The Biden administration’s top foreign policy agenda is the policy towards Iran. The Iran nuclear deal (2015) or JCOPA was considered to be a milestone in multilateral diplomacy that was irresponsibly abandoned by Trump in 2018. Trump’s “maximum pressure campaign” of sanctions against Iran aimed to please the traditional allies as they faced a common enemy in Iran. Biden has promised to return to the 2015 JCPOA agreement, and he would also discuss Iran’s nuclear program and exchange for sanctions relief. In this process, it is expected that Washington might pressure Iran to withdraw its support for regional proxies in Iraq, Syria, Yemen, Lebanon and the Palestinian territories. Moreover, the US would also seek to curb Iran’s export of precision guided missiles to her regional allies. Iran though, has already made it clear that these issues would not be discussed in the event of a renegotiated JCPOA. Furthermore, this plan may be complicated by the recent assassination of Iran’s top nuclear scientist, which was not condemned by the White House that Iran blames on Israel. Public outrage had not even subdued at the point due to the assassination of Qasim Sulemani. Currently, the architecture of the Middle Eastern region is even more complex and challenging than it was four years ago butthe fact is that Iran cannot afford military conflict at this point when its economy is already crippling amidst the COVID-19 pandemic along with the sanctions imposed by the US.

Trump administration’s “Israel-first” approach in the region brought severe criticism at the global level. The Abraham Accord, signed in September of last year,which normalized Israel’s relations with UAE & Bahrain, is widely seen as Donald Trump’s most significant foreign policy achievement. This Accord altered the decades long regional perception that Arab-Israel peace could not be achieved without first addressing the issue of statehood for Palestinians. Biden has said that he supports more countries recognizing Israel but at the same time Israel needs to work towards genuine solutions between the two states. Moreover, the new administration at the White House will not show the same tolerance for Israel’s settler expansionism as its predecessor. However, there are certain foreign policies by the Trump administration that the new US leadership does not want to renew. The normalization of Arab-Israel relations is something that enjoys bipartisan support. And also, the shift of the US embassy to Jerusalem seems unlikely to be undone.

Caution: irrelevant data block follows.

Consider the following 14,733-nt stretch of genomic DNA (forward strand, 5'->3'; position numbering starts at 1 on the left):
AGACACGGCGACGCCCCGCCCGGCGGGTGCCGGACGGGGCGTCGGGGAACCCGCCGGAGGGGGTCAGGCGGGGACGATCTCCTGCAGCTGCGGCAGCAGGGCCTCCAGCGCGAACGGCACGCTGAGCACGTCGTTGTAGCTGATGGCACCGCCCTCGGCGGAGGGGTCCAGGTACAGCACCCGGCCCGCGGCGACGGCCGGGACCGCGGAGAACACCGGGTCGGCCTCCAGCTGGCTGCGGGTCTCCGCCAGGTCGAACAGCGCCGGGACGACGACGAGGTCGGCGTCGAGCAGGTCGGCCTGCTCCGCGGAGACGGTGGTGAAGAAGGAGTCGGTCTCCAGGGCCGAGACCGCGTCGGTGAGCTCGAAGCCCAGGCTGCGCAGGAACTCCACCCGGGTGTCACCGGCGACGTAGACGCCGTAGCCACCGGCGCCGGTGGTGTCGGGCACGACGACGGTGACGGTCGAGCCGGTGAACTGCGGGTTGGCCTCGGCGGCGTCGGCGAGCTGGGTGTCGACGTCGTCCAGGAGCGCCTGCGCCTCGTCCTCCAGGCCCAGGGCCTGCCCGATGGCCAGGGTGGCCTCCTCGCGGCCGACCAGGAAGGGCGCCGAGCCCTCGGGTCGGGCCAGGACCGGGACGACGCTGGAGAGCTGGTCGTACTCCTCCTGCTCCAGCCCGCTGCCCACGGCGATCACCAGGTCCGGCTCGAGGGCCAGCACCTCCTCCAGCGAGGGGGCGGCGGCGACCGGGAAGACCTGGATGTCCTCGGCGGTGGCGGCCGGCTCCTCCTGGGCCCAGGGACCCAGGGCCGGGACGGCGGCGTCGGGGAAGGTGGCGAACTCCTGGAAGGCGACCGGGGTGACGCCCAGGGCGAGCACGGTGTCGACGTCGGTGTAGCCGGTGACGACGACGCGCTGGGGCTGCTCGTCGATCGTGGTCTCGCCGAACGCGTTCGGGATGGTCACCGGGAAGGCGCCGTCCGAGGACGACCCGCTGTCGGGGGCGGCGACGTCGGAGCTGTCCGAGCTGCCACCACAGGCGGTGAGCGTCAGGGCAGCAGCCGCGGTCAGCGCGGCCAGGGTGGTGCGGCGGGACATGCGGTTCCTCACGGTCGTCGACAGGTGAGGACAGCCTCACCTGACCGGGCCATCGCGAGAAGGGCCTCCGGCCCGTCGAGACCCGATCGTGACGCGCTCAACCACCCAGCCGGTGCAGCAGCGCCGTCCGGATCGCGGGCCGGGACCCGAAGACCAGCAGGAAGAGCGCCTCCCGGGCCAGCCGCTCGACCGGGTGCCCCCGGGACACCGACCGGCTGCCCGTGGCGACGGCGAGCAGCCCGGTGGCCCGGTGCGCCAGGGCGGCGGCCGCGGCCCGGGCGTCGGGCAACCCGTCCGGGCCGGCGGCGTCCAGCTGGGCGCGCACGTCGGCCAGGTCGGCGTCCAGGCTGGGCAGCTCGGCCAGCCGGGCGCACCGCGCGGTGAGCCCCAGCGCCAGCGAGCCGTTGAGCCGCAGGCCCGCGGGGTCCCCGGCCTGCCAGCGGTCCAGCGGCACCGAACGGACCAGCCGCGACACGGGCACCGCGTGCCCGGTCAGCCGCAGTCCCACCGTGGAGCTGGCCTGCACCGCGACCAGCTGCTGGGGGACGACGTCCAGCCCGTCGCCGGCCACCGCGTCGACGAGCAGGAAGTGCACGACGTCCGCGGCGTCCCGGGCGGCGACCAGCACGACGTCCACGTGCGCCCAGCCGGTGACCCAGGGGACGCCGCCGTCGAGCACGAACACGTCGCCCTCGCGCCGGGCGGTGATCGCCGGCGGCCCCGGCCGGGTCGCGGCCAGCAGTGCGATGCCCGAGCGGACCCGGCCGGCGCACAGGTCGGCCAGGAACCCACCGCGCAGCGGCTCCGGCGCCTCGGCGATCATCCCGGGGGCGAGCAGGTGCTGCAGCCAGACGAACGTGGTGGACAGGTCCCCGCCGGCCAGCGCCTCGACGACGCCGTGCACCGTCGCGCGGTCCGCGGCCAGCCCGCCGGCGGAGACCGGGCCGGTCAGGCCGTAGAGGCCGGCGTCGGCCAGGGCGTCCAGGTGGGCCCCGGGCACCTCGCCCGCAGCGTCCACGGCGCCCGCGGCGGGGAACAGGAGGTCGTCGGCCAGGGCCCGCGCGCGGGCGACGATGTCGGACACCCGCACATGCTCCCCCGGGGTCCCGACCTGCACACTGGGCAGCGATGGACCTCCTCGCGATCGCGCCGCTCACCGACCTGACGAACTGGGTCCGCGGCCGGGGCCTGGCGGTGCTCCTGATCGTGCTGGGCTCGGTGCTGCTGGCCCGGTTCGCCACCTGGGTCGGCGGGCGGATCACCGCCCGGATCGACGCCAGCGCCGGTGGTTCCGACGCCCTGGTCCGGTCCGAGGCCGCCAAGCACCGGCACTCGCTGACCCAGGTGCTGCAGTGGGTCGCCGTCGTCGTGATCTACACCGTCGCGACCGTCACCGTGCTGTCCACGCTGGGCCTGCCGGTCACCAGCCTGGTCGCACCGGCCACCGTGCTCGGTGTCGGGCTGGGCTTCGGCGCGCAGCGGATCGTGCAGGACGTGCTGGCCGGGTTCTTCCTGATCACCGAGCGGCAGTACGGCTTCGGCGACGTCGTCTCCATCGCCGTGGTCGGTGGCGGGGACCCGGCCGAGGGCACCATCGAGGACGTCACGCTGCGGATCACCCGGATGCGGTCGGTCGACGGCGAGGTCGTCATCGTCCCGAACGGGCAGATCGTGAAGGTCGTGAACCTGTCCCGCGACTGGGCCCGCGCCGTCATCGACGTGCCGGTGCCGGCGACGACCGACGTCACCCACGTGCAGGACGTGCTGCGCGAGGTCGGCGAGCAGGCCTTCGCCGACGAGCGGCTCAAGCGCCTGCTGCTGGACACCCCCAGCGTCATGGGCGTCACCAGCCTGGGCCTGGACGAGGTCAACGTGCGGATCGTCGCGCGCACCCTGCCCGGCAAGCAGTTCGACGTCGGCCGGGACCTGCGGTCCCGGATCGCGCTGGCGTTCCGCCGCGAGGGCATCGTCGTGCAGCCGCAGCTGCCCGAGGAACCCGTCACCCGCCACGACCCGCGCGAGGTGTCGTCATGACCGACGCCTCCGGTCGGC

The US policy inthe Middle East under the new leadership will be less ideological and would be more based on fundamental principles.  These principles will greatly focus on human rights as some analysts view human rights as the core foreign policy agenda of the Biden administration. Thus, it does not seem not to be good news for the traditional allies of the US including the Kingdom of Saudi Arabia and Israel. There are a variety of issues in addition to the human rights issues: the KSA intervention in Yemen, arms sales to Saudi Arabia, the lingering mistrust, the jailing of activists and Jamall Khashoggi’s murder case, which are creating uncertainties between the Washington and Riyadh. Hence, KSA is going to have a very difficult time with the Biden administration. Similarly, the new administration can also be expected to take a less tolerant view towards Moscow and Ankara because of the extraterritorial activities in the Middle Eastern region.

Certainly, returning to the Iran nuclear dealofficially, the Joint Comprehensive Plan of Action-will take a longer time to review because of the complexity of the issue and the domestic problems that the US is currently facing. There is also a possibility of a dangerous escalation without a nuclear deal due to Iran’s aims of buildingmilitary scenarios. Therefore, multilateral diplomacy is the best option for regional peace and security, which has been tried in the previous years.Even the JCPOA was a result of such diplomacy. The US ending its support to Saudi Arabia’s war in Yemen might turn away the traditional allies for some time but not permanently due to the common interests in the region. Biden is also likely to alter Trump’s decision to withdraw US forces from the region as it would decrease US influence in the region. The top priority of the US administration in the Middle East would be to try and manage Iran’s problems and to maintain reasonable relations with Israel. Traditional allies of the US in the Middle East were content and supportive of Trump’s policies in the region but they view Biden, not as a President, but Vice President of the Obama Administration. Trump’s bilateral relations were often based on personal ties with the foreign leaders while Biden is expected to adopt a more multilateral approach in engaging with the allies. Still, scholars believe that there would be no fundamental change in the US foreign policy towards the Middle East, especially when it comes to protecting its vested interests in the region.